Road Safety Week aims to inspire thousands of schools, organisations and communities to take action on road safety and promote life-saving messages during the Week and beyond. It also provides a focal point for professionals working in road safety to boost awareness and engagement in their work. The theme for 2020 is NO NEED TO SPEED. You can find out more about why we chose this theme and why speed matters when it comes to road safety here.
You can base your activities on our theme, or choose to focus on any other road safety issue that’s important in your area.
Slower traffic can help make places feel more welcoming for the people who live, work and play in them. This can mean more people choosing to walk and cycle to get around and more people interacting with each other on the street, creating fitter, healthier and happier communities. This Road Safety Week, we want everyone to learn that there is No Need to Speed and to find out just why speed matters for safe and healthy journeys.
- Individuals can learn what a safe speed is, speak with families and friends who may travel too fast and choose technologies, or modes, which help keep people safe.
- Schools can help young people learn how the streets around their homes and schools can have safer speeds and shout out for change.
- Organisations can step up their policies and procedures to ensure that their employees travel at safe speeds and understand why this is so important.
- Emergency service professionals can enforce speed limits and share their experiences of the impact of travelling too fast.
- Decision-makers can consider what changes can be made to our road environment to encourage safe speeds and healthy streets.
There are new online resources for educators for 2020, free to all those who register using this online form. The free online action pack includes more advice, ideas and resources, including lesson plans, assembly presentations, activity sheets and fact sheets linked to the 2020 theme of NO NEED TO SPEED.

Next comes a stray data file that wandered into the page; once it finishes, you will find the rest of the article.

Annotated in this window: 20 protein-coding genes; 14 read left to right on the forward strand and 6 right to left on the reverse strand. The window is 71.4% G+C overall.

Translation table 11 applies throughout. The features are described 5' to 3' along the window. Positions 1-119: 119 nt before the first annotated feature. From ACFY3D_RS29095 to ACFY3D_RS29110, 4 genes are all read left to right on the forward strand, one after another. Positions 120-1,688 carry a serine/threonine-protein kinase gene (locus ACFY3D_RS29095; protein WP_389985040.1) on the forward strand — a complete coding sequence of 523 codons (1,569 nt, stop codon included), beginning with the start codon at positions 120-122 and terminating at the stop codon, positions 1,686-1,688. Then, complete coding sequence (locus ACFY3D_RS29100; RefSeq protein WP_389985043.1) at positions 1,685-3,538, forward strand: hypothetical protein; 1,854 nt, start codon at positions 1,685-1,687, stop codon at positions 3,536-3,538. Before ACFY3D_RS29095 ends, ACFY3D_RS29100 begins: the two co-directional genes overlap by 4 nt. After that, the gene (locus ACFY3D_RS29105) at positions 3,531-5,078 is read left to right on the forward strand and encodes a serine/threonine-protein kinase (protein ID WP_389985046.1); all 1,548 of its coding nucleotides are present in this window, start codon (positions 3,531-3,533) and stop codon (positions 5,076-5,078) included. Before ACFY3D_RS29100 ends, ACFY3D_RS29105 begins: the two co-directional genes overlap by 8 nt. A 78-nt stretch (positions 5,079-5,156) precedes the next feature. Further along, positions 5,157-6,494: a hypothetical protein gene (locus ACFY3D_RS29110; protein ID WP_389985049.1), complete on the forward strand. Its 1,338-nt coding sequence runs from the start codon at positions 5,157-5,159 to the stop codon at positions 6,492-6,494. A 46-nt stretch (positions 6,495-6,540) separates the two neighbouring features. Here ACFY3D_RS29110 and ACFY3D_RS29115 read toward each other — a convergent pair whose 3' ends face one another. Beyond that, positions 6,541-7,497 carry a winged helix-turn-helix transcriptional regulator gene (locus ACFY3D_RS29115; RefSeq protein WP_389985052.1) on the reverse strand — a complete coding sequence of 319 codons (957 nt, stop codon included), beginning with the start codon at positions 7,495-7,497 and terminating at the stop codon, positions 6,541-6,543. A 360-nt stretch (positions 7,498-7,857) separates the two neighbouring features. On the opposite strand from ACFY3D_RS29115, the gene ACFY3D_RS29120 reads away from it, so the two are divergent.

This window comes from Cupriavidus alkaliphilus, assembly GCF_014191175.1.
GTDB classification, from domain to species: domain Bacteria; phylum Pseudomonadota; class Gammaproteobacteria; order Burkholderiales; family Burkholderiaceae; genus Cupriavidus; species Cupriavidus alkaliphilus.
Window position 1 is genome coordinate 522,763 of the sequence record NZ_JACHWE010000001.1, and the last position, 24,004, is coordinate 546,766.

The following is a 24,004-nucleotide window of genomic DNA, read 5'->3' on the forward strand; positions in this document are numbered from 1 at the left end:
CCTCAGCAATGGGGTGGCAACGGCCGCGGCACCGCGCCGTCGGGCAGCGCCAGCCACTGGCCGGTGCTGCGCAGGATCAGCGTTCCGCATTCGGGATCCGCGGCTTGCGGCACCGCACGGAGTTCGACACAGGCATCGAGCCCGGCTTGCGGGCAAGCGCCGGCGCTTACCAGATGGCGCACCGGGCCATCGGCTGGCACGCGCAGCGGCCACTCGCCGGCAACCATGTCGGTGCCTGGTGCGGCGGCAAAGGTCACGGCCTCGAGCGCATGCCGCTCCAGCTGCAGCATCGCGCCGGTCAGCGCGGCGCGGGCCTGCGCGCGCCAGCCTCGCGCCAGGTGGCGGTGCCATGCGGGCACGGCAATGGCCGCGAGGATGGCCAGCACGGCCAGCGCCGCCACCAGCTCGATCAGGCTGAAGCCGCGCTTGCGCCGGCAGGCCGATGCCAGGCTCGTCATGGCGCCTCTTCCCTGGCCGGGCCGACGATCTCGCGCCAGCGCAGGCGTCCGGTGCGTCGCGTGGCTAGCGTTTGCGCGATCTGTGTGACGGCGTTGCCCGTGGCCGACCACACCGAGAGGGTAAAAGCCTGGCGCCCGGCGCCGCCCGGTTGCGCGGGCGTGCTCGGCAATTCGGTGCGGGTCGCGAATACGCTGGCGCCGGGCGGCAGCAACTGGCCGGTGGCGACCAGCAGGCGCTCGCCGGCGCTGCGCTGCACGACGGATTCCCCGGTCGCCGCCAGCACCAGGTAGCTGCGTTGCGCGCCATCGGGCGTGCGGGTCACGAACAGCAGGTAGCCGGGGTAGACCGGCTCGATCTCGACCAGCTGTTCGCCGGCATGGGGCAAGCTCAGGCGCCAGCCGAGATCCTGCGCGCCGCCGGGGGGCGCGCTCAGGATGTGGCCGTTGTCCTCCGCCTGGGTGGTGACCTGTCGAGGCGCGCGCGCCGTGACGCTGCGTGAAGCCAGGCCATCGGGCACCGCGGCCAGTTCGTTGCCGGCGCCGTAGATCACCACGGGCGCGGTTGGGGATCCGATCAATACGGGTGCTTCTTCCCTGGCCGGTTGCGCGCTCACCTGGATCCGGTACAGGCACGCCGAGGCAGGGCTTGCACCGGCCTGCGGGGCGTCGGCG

Thinking skills for Life from LGfL in partnership with Axis education includes a section on travel and transport, there are 3 categories of worksheets for each activity which require different levels of literacy, thinking and comprehension skills. This includes worksheets which use Widgit symbols to support understanding for many young people with SEND, EAL and lower literacy levels.
Busy things have a template to help children create a poster on how to stay safe on the roads, children could also use JIT or J25 to create either an animation or a poster to encourage parents to speed down, save lives. They could also write to their local council and ask what is being done in their areas to encourage people to speed down and save lives. Using J2data children could create data on traffic in their local area around schools and use this to encourage more people to walk to school.
RoSPA has also got a range of resources on their website for educators to use including teacher guides, workbooks and travel training for KS3 and KS4. Think from the Department of Transport have resources for students aged 3-6, 7-12 and 13-16 both feature sections for teachers, pupils and parents.
STARS is TfL’s accreditation scheme for London schools and nurseries. STARS inspires young Londoners to travel to school sustainably, actively, responsibly and safely by championing walking, scooting and cycling. STARS supports pupils’ wellbeing, helps to reduce congestion at the school gates and improve road safety and air quality. STARS is open to all London schools and nurseries. To take part in the scheme, you first need to create a STARS Online account. This will put you in touch with your local borough officer who will support you throughout the accreditation process, help you create a School Travel Plan (STP) and select the most suitable activities for your school to address your travel issues and reach your active travel targets. A great resource to use during Road Safety Week.